Possible rhomboid Rs is located at a narrow step where the fault is intersected by multiple flexii. This rhomboid may be as much as 46 km long and its bounding master faults appear separated by 19 km.

No relief can be seen associated with the trace of Astypalaea Linea despite the low solar incidence angle; the fault casts no shadow and has no discernible central ridge. Even when seen in stereo using different Voyager 2 frames, no relief can be observed.

The fault is usually darker than surrounding terrain. Unlike other lineaments on Europa it seems to have no medial bright stripe or flanking low albedo strips or spots. Its edges seem moderately sharp and fairly well-defined. In Voyager 2 images, no internal albedo patterns are visible except for vague bright regions within Cyclades Macula and some of the lens-like intervals.

B. Crosscutting and Related Structures

Various, prominent, EW-trending flexii cut Astypalaea Linea uninterrupted. These flexii include Cilicia Flexus which crosses north of Cyclades Macula, and Delphi Flexus and Sidon Flexus which cross at the possible rhomboid Rs. See Figure 2.

Various lineae abut the fault: (1) Two dark, NE-trending lineaments intersect the east side of Astypalaea Linea at acute angles. One lineament is dark Thasus Linea and the other is Lineament L; (2) Dark Lineament T', resembling Thasus Linea and trending parallel to it, intersects the west side of Astypalaea Linea not far from where Thasus Linea intersects the fault on the east side; (3) Thin, curved Lineament L' abuts the west side of the fault north of the intersection of Lineament L with the fault; (4) Multiple, NW-trending thin lineaments (a-e, a'-e') abut both sides of the fault and appear truncated by it. While abutting Astypalaea Linea, one of these thin lineae seem to cross it part of the way too. Truncations of lineaments seem confined to the southern half of Astypalaea Linea, although that pattern may be an artifact of image resolution and geometry.

Near its southern end, Astypalaea Linea seems to divide two vague, "pancake-shaped" regions (p, p'). Illumination patterns suggest both these regions are gently elevated.

C. Displacement

The presence of possible strike-slip features and the apparent truncation of various lineaments by Astypalaea Linea suggested that fault displacement might have occurred. To test this hypothesis, we made a palinspastic reconstruction of the fault using an orthographic reprojection of Voyager image 1372J2, shown in Figure 3. Using digital techniques, we translated the territory lying east of the fault 42 km to the north and rotated it 2.5 degrees counterclockwise, resulting in the reconstructed view in Figure 4.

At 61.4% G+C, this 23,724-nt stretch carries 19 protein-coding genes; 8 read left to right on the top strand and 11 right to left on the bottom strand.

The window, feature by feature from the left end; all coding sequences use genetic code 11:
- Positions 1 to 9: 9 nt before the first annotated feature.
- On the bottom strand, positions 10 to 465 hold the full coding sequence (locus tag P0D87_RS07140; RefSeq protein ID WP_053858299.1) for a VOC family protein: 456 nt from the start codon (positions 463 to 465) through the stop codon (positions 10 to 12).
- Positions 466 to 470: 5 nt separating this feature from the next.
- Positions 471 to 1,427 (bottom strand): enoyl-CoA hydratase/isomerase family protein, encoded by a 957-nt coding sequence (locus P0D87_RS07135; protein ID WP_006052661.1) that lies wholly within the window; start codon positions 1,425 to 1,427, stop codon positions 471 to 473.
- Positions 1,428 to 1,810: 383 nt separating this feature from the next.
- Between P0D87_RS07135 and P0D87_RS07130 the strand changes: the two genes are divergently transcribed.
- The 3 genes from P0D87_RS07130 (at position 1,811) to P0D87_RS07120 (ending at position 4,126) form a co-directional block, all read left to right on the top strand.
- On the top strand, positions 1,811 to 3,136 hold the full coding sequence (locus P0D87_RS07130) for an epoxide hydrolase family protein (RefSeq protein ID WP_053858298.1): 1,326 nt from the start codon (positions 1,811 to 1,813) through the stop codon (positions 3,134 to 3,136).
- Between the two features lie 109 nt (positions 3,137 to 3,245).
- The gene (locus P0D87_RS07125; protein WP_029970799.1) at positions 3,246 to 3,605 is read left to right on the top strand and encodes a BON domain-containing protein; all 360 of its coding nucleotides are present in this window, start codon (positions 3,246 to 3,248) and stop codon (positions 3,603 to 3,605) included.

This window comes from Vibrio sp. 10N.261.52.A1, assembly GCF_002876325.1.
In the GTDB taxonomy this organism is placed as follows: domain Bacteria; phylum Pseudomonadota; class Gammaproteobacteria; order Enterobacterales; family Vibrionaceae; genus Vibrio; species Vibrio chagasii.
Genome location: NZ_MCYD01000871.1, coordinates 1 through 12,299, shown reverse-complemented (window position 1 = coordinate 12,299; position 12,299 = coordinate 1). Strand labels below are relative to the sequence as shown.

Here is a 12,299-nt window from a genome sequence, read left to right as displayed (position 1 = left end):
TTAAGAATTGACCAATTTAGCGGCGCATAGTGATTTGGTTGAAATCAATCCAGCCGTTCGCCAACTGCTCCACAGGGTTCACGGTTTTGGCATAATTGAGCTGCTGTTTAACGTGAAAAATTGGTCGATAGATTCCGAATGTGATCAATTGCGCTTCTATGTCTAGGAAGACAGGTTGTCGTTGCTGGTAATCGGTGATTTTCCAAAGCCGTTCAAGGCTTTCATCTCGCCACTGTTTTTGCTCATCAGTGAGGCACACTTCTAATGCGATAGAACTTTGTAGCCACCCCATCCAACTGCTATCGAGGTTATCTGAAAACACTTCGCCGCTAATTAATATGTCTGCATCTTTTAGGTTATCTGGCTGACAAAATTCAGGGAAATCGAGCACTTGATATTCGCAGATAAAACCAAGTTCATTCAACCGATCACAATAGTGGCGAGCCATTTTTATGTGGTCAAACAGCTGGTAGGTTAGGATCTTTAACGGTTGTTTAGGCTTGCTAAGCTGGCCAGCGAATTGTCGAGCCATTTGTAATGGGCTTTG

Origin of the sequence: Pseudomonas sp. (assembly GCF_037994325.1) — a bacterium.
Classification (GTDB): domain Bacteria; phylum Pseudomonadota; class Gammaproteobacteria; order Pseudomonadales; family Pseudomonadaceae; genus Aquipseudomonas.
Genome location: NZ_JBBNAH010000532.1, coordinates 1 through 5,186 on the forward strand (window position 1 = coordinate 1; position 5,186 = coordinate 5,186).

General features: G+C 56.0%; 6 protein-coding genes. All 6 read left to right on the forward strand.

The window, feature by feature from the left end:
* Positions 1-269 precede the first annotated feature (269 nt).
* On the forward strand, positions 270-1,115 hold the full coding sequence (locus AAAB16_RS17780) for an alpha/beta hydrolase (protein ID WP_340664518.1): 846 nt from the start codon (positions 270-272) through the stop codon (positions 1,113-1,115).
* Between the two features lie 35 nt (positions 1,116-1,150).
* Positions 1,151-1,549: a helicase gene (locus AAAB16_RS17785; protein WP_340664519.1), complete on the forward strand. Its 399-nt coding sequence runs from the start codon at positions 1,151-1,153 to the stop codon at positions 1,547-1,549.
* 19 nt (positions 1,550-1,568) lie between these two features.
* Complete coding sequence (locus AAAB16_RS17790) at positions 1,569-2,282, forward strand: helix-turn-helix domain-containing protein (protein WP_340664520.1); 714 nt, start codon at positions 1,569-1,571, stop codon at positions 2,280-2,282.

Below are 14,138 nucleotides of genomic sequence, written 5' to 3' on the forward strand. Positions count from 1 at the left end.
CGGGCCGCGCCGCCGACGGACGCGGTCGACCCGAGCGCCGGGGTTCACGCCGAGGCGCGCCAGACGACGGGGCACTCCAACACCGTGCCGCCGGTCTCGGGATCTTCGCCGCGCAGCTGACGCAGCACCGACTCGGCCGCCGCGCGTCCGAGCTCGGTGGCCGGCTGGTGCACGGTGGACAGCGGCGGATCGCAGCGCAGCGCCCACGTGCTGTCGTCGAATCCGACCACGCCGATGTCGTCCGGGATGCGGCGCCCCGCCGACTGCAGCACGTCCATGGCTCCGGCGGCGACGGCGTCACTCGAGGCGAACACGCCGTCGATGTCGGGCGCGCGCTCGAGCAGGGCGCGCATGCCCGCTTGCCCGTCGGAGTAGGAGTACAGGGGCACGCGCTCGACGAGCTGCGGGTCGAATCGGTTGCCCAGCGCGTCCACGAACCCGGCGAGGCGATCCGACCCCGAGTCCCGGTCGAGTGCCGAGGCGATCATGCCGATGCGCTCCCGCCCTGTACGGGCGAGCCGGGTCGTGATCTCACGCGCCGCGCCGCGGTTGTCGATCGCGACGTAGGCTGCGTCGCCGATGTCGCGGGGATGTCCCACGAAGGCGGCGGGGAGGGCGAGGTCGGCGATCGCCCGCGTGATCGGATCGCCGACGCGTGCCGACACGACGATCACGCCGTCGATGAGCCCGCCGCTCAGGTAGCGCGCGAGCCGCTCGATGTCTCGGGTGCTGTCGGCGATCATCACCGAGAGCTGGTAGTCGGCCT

Figure 3
Figure 4

This reconstruction realigned multiple features. Cyclades Macula closed up neatly, measured across its center. The small rhomboid Rs also may have closed, although the presence of crosscutting flexii hinder an interpretation. The reconstruction also matched five pairs of the truncated, mutually similar, thin lineaments that abutted opposite sides of the fault (ae, a'e'), and aligned both Thasus Linea and Lineament L with Lineaments T' and L', respectively. A map depicting the reconstruction is provided in Figure 5. Two notable realignments matched, first, a three-way intersection of Astypalaea Linea, Lineament L, and lineament bb', and second, two thin lineaments that form a small angle of intersection near the southern end of Astypalaea Linea. See Figure 6. With the exception of Lineaments L and L', neither the appearance nor the direction of the various realigned lineaments change significantly as they approach Astypalaea Linea. The two "pancake-shaped" regions near the southern "end" of the fault trace (p,p') may also join although image quality is poor. The reconstruction disrupted Cilicia, Sidon and Delphi flexii which presently cross the fault.

Figure 6

Displacement on Astypalaea Linea at Cyclades Macula and Thasus Linea, and near the southern end of the fault, was 42 km, 41.5 km, and 42.5 km, respectively. These values give an average 42 km displacement for the fault.

The 42 km relative motion vector of the fault is roughly the same as that required to close Libya Linea according to a preliminary reconstruction using Galileo images (E14 orbit). Boundaries of Libya Linea appear to reconstruct well, although the apparent lack of piercing points has hindered past efforts using Voyager 2 images (see also Pappalardo and Sullivan 1996).